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Providence’s Grade-Level Reading Work Group is one of the work groups organized by the Providence Children and Youth Cabinet (CYC), Providence’s cradle-to-career initiative. Subcommittees focus on issues and programming, specifically increasing awareness, influencing policy, increasing quality, and incubating innovation across three age spans – birth to age 3, age 3-5, and K-3 . Providence has made advances in attendance through the careful development of high-functioning attendance teams, and in summer learning through a new pilot grounded in rigorous self-assessment. Providence's mayor also supports a culture of early childhood innovation, partnering with health professionals and business leaders to help Providence's children.
Providence launched an attendance awareness campaign along with corresponding changes in programming. The coalition asked itself "What does a good attendance team look like?" Using research and best practices, the coalition assembled a cross-disciplinary group that included community program providers, social workers, nurses, and school personnel. Then they asked the same question about tools, and created a step-by-step attendance team toolkit draft for guidance and reference, with the help of Hedy Chang from Attendance Works. The toolkit draft includes who should be on the team (depending on whether the team is concentrated on elementary, middle, or high school students), how often a team should meet, and other logistics. The Providence Public Schools Communications office and the CYC also developed a suite of seven posters, which are being posted all over the City and disseminated via social media to raise awareness about the importance of attendance across the City.
The attendance teams launched last winter, and though it has been hard at times to get going and figure out roles, on the whole the venture has been a success. There was a significant decrease in chronic absence at all pilot schools of between 4 and 10 percentage points, and now the team is investigating expansion to other schools in Providence and throughout Rhode Island. Current priorities are building capacity in Providence, to build a strong base for expansion, and making the team structure and programming easily replicable.
The Grade-Level Reading Work Group also took a look at the City’s summer learning opportunities and determined that they were scattered, and needed to be reevaluated according to standard indicators of quality summer programming. They had one organization, Inspiring Minds, which ran a summer program for 4 weeks, 4 days a week, 4 hours a day, with a purely academic focus. The coalition decided to expand this program and use it as a pilot for quality summer programming.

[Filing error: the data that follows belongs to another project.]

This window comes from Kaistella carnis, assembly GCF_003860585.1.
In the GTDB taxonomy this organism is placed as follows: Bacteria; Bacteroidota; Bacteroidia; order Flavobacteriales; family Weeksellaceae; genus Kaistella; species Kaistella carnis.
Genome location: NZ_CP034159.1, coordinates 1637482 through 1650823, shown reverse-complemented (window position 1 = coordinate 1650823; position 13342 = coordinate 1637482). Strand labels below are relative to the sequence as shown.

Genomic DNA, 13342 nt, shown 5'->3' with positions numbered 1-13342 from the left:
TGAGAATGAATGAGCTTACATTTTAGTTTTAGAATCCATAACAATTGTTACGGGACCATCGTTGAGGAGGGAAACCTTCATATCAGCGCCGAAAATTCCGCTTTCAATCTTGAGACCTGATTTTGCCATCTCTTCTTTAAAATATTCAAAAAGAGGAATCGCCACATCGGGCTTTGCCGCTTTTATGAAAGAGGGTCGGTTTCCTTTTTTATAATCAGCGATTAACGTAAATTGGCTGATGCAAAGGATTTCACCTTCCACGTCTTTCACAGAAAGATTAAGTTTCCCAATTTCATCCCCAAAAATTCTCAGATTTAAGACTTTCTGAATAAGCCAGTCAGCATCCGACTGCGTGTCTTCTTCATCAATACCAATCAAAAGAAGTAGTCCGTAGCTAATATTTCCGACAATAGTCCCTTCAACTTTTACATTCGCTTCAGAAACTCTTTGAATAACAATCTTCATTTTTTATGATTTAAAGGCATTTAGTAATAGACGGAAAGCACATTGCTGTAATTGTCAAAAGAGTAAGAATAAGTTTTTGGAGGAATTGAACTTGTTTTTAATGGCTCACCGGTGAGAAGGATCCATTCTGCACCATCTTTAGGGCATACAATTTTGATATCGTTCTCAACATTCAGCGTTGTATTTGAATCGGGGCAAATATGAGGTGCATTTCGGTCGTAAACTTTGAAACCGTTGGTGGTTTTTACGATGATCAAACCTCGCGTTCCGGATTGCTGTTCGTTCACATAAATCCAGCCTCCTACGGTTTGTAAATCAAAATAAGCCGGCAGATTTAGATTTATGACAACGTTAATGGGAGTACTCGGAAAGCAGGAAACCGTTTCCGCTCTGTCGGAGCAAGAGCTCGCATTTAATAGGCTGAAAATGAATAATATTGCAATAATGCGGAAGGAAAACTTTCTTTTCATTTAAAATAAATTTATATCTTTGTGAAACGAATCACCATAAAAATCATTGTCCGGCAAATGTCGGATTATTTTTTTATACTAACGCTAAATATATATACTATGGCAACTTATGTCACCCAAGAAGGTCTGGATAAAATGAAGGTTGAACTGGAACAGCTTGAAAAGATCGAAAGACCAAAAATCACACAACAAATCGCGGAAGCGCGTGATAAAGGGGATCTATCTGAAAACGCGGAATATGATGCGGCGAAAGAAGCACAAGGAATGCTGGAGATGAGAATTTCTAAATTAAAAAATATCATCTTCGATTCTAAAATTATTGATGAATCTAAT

To do so, they brought in other program providers to partner with the first organization and expand the offerings and program duration. Kids went on exploratory field trips under the auspices of the Greater Providence YMCA, got swimming lessons from the Boys and Girls Club, and received enriching play-based literacy programs through collaborations with the Providence Children’s Museum and the Providence Community Libraries. With no additional resources, the 50 student pilot was up and running. After a rigorous assessment, they found kids in the 6/5/6 program made significant reading and math increases- more than were made in the 4/4/4 program. Currently they are working on analyzing the details and planning for expansion, addressing such questions as what worked, what didn't, and how can the program be scaled.
Providence's mayor, Angel Taveras, has been a major supporter of early education and often tells his own story of going “from Head Start to Harvard through the Providence Public Schools.” For the Mayor's innovation challenge, he proposed a tool to address and minimize the 'word gap' between high- and low-income children. The device that will be used counts words said, words heard, and the different turns a conversation makes, somewhat like a 'word pedometer'. This program, called Providence Talks, will be deployed this spring in home visiting programs and used to help parents monitor and advance their child's language development. The mayor also brought together a business roundtable, which has highlighted the need to engage more business leaders around financing early interventions.